Dialogue is the only key to reach human heart, locked up in an “existential insecurity that makes us afraid of the other”, said Pope Francis in the Message sent – signed by Cardinal Secretary of State, Pietro Parolin, to the Bishop of Rimini, Mgr. Francesco Lambiasi – on the occasion of the 37th Meeting for Friendship Among Peoples. Organized by Communion and Liberation, the meeting – which will be open from today, 19 Friday to Thursday, 25 August – is titled “You are good for me.” The 2016 edition was inaugurated by the President of the Italian Republic, Sergio Mattarella.
“The title ‘Your presence is good for me’ – Pope Francis’ message begins – is a daring one. In fact, it takes courage to make such a statement, while many aspects of the world around us seem to point in the opposite direction. Too many times we give in to the temptation to close up within the horizons of our own narrow interests, so that others become something superfluous, or even worse, a nuisance, a hindrance. Yet, it does not conform to our nature: since childhood, we discover the beauty of the relationship between human beings, we learn to meet each other, recognizing and respecting them as a companion and as a brother, as the son of the common Father who is in heaven. Individualism, on the contrary, pushes us away from people, grasping mainly their limitations and defects, weakening the desire and ability of a society in which everyone can be free and happy in the company of other people, with the richness of their diversity”.
“In the face of threatened peace and security of the peoples and nations – continues the papal text – we are called to become aware that it is first and foremost existential insecurity that makes us afraid of the other, as if the other was our competitor, someone who deprives of our living space and crosses the boundaries we have built. Facing the change of era that involves all of us, who can think of saving himself alone and actually save himself without the others? This presumptuousness is the source of all conflict between people. Following the example of the Lord Jesus, the Christian always cultivated a thought open to the other, whoever the other may be, because (s)he does not consider anyone to be lost forever.”
“The Gospel – writes the Pope – gives us an evocative image of this attitude: the prodigal son who grazes pigs and a father who every evening goes on the terrace to see if he comes back home and continues to hope in spite of everything and everyone. How different our world would be if this immeasurable hope became the lens through which men look at each other! The tax collector Zacchaeus and the good thief on the cross have been seen by Jesus as God’s creatures in need of salvific embrace. And even Judah, even when he was handing him over to the opponents, was heard was called a ‘friend’ by Jesus.”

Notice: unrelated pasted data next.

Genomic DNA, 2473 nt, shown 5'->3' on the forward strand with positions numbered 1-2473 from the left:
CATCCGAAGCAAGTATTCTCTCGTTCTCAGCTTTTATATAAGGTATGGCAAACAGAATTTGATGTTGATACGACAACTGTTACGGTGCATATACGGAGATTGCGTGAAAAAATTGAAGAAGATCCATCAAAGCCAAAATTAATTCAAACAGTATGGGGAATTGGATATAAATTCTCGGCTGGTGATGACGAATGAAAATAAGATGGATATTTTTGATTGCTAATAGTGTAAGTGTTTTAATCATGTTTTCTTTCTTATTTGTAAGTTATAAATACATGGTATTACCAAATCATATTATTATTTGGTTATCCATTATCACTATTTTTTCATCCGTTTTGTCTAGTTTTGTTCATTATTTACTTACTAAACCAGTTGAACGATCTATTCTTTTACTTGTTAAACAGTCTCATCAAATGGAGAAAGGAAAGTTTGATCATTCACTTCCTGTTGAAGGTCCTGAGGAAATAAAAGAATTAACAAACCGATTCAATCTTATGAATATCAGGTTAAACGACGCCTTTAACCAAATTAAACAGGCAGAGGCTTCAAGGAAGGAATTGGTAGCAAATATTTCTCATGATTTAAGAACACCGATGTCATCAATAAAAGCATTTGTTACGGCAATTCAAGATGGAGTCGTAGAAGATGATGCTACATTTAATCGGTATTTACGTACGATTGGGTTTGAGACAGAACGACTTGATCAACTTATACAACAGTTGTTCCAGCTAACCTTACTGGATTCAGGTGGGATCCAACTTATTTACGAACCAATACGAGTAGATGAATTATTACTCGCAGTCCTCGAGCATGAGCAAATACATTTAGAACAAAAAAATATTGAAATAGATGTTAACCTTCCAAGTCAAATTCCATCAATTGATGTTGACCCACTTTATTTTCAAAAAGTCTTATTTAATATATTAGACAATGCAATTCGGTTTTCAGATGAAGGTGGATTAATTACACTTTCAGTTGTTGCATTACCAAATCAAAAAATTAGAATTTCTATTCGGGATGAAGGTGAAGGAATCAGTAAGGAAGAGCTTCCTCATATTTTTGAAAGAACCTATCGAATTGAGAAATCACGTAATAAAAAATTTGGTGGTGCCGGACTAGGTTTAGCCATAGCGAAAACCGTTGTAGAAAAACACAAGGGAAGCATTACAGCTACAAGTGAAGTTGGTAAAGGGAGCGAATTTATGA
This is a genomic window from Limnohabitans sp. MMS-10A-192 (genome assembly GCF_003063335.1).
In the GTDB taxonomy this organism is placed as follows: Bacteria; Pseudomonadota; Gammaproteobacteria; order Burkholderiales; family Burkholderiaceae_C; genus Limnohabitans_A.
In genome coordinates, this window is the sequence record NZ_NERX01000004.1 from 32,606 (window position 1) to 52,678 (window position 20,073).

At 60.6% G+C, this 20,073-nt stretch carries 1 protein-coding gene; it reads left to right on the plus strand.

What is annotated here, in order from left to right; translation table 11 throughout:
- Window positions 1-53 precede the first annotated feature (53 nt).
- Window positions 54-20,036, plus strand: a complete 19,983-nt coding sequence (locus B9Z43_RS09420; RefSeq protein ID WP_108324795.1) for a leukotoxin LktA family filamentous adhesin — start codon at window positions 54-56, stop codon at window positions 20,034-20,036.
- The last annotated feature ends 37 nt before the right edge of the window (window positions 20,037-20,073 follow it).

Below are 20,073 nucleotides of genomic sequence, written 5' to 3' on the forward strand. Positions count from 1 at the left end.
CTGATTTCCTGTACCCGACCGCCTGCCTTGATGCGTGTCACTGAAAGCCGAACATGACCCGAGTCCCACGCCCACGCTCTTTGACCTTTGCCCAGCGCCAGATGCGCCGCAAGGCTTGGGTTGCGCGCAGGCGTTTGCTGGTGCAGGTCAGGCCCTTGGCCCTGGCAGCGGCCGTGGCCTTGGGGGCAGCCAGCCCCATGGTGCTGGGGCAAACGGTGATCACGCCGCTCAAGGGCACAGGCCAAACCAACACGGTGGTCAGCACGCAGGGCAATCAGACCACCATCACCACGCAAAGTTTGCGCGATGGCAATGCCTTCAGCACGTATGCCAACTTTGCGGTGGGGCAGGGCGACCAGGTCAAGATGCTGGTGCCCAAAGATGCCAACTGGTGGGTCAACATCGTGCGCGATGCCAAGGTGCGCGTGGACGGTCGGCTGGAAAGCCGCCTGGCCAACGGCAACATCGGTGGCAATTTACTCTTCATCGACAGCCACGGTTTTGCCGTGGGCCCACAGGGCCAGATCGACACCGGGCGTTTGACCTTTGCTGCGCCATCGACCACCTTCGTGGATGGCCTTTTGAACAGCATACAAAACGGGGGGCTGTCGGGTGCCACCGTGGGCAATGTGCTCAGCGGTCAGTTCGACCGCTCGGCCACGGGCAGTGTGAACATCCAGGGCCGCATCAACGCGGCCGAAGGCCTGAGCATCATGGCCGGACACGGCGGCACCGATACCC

“There is a word we must never get tired of repeating and testifying – emphasizes Francesco -: dialogue. We will find out that opening ourselves to the others does not impoverish our gaze, but makes us richer because it makes us recognize the truth of the other, the importance of his experience and the background of what he says, even when it hides behind attitudes and choices we do not share. A real encounter implies clarity of identity, but also willingness to put ourselves in someone else’s shoes to grasp, below the surface, what stirs their heart, what are they really looking for. This way, you can start the dialogue that makes you walk the path towards new syntheses that enrich the one and the other. This is the challenge in front of every person of good will”.
“So many upheavals, and we often feel nothing but powerless witnesses before them, whereas actually – ensures the Pope – they are a mysterious invitation to rediscover the foundations of the communion among men for a new beginning. Faced with all this, how ca we, Jesus’ disciples, contribute to it? Our task overlaps with the mission for which we were chosen by God: it is the proclamation of the Gospel, which today more than ever is mainly reflected in meeting the man’s wounds, bringing the strong and simple presence of Jesus, his consoling and encouraging mercy.”
The hope expressed by the Holy Father encourage “the participants in the meeting to pay attention to their personal creative testimony, knowing what attracts, what wins and loosens the chains is not the power of the tools, but the tenacious meekness of the Father’s merciful love. Everyone can draw from this source of grace offered by God in the sacraments, especially in the Eucharist and Penance, then donate it to their brothers.” The Holy Father also “urges them to continue their commitment to be close to the others, challenging each other in serving them with joy. according to the teaching of Father Giussani: ‘The Christian gaze vibrates with a force that is capable of enhancing the good in everything and everyone it meets, since it allows to recognize them as partakers in a plan that will be fulfilled in eternity and that has been revealed in Christ'”.